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It was a "March Mad-Less" year 2020, as we'll all sadly remember forever, but the year is now 2021 and the Big Dance is back! This year's tournament will have a slightly different look and feel to it, starting with the fact that every game will take place in the state of Indiana with a majority of the games taking place in Indianapolis. Host gyms/courts will include Ball State University, Butler University, Indiana University, IUPUI and Purdue University, which are lending both their facilities and staffs to assist with tournament operations. The Indiana Convention Center will be used as a practice facility as well, with multiple courts set up inside - a total of 12 practice courts and six weight rooms in fact - with all 68 teams residing inside the "controlled environment" that includes four hotels all inside the 566,000 square-foot convention center. Those hotels are the JW Marriott, Hyatt, Marriott and Westin Hotel, with a connecting skywalk.
First Things First
Speaking of tip off, we'll briefly mention the "First Four" games here, which begin at 5 p.m. EST on Thursday and will be played in both Bloomington, Indiana, and West Lafayette, Indiana, each location roughly one hour's drive Indianapolis. The NCAA has already been working with the Marion County Health Department to administer regular COVID-19 testing for all players, coaches, staffs, administrators and officials, and the NCAA has already stated that it doesn't plan to pause the 2021 basketball tournament if there are positive COVID-19 tests on teams, with NCAA senior VP of basketball Dan Gavitt going to far to say there is "no reason to believe a team will be knocked out" of they have even have one positive case based on the protocols put in place. We had several high-profile teams with COVID-19 cases this past week as well, with both Virginia and Kansas withdrawing from their respective conference tournaments.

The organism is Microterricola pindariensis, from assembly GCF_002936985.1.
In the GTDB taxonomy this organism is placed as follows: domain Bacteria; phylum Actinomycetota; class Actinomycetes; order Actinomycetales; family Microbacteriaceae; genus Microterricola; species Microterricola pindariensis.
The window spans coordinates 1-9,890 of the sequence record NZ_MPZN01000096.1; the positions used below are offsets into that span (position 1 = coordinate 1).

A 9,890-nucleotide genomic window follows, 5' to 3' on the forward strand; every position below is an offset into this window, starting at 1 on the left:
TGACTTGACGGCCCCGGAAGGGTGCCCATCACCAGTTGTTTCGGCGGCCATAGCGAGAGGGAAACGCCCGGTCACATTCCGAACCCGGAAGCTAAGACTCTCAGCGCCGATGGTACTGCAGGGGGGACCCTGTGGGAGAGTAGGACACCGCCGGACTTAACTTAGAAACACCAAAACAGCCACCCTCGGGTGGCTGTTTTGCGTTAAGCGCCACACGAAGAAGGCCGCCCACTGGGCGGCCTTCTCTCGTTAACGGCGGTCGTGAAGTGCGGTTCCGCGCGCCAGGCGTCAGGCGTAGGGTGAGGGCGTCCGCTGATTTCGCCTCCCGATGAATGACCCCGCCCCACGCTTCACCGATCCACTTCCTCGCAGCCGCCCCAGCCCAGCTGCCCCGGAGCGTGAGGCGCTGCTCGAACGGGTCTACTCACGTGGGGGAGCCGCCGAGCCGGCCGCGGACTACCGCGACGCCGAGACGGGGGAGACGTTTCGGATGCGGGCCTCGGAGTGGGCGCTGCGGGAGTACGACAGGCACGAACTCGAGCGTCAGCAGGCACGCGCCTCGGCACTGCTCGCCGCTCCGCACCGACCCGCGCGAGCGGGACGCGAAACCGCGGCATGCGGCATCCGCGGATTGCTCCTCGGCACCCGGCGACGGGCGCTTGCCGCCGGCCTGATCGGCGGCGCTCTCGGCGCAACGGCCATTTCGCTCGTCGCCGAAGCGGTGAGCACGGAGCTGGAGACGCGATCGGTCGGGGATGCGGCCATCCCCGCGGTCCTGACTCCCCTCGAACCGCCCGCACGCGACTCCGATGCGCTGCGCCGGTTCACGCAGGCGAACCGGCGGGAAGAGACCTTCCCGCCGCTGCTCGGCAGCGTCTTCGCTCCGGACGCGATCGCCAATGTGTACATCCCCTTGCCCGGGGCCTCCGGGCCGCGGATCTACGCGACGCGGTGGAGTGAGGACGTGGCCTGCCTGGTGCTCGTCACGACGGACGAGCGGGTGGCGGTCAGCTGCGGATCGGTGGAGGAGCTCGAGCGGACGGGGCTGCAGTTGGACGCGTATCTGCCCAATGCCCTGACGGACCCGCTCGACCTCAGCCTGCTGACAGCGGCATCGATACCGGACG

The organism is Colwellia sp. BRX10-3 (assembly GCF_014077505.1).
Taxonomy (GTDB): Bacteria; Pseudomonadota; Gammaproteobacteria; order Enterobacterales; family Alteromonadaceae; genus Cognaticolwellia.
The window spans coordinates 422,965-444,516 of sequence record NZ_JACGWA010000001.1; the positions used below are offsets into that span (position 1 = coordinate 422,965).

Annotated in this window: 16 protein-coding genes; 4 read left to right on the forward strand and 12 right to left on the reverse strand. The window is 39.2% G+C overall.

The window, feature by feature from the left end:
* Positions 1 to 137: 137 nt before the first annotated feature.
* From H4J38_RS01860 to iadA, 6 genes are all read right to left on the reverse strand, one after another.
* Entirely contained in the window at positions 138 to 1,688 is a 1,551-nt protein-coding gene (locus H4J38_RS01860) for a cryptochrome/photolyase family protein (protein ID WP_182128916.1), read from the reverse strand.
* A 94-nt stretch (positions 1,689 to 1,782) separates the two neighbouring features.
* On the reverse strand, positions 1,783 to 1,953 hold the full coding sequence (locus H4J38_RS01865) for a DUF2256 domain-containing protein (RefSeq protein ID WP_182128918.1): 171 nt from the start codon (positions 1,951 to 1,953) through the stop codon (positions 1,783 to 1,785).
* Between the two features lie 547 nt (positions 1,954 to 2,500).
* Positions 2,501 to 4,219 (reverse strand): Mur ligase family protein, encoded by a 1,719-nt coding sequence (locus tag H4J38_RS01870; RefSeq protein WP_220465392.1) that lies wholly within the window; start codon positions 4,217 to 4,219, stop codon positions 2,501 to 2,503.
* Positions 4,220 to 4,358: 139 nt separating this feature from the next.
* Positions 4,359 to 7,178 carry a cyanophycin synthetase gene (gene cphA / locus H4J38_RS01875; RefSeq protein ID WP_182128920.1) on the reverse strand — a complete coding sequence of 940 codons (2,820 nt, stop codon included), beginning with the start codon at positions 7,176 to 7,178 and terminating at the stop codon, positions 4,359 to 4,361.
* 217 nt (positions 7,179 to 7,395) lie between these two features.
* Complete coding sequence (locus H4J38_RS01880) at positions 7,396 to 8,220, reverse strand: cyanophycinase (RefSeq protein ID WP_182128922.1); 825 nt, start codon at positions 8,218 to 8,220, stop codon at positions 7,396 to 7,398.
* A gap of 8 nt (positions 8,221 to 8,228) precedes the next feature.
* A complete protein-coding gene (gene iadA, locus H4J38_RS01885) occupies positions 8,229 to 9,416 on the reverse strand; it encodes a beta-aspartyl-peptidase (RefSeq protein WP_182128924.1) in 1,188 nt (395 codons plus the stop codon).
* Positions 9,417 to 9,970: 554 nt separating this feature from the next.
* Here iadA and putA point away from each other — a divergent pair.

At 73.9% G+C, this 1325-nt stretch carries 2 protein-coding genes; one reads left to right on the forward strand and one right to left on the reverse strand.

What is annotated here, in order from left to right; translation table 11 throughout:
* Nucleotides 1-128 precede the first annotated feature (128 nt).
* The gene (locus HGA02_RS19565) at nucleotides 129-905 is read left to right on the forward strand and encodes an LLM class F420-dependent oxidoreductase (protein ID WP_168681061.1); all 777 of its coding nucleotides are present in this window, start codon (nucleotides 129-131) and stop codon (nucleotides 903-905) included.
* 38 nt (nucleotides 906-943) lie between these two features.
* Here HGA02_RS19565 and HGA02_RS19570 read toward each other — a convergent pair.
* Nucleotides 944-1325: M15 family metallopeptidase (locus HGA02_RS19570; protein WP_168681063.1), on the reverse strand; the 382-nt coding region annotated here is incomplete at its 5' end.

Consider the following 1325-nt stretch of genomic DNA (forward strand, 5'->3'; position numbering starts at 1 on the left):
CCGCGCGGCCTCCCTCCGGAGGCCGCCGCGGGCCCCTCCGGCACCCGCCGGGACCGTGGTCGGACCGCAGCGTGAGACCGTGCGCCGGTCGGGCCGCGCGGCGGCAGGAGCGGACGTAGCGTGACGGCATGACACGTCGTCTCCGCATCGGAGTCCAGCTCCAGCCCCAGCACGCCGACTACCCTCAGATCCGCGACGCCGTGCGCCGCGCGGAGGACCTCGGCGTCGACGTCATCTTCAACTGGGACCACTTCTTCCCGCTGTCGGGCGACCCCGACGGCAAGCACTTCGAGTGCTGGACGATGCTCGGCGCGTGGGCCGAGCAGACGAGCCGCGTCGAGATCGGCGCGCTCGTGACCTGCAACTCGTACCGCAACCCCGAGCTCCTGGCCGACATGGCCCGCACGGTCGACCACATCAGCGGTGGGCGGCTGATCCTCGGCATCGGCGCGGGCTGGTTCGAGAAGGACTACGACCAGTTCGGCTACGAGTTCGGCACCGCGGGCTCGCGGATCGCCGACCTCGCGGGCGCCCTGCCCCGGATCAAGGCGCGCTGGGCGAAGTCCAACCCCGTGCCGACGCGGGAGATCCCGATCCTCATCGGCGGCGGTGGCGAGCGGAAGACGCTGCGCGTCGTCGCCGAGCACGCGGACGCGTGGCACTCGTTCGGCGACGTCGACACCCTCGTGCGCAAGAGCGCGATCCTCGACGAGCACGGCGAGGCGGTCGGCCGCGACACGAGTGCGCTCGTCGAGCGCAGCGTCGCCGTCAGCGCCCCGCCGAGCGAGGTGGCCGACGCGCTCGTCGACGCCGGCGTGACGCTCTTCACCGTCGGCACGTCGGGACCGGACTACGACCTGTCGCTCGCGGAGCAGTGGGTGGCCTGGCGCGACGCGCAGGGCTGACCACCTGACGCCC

Virginia coach Tony Bennett said that his one negative test player will most likely miss the first two rounds of the tournament while the most of his team undergoes quarantining and contract tracing until the tournament starts this Thursday (the team reportedly plans to arrive in Indianapolis on Friday). Kansas, on the other hand, will travel to Indianapolis today without three players. Bill Self said he hopes two of those players can rejoin the team later this week after following the NCAA-mandated seven straight days of negative tests. NCAA rules specify that players who test positive must miss at least 10 days - and test negative for seven days in a row - meaning that players who test positive now will be forced to miss at least opening weekend of the Big Dance but still able to join their team before the start of the Sweet 16.
NCAA Tournament Travel
Teams are required to have seven consecutive days of negative test results in order to play. The seven-day testing window also include the school’s 34-person travel party. For teams traveling by bus 350 miles or fewer away, guidelines have been set for passenger seating, mandated masks/ face shields and forbidding eating or drinking while in transit. Teams will be assigned three buses each for their 34-person groups.
Teams traveling by charter aircraft, on the other hand, will use only private airports, and only the 34 in the party will be allowed on board. As with the buses, masks will also be required on flights — N95 masks are encouraged — while face shields are only suggested. There will be no mid-flight meals here either. All 68 teams will stay in four hotels upon their arrival and use the city’s downtown "skyways" to reach practices.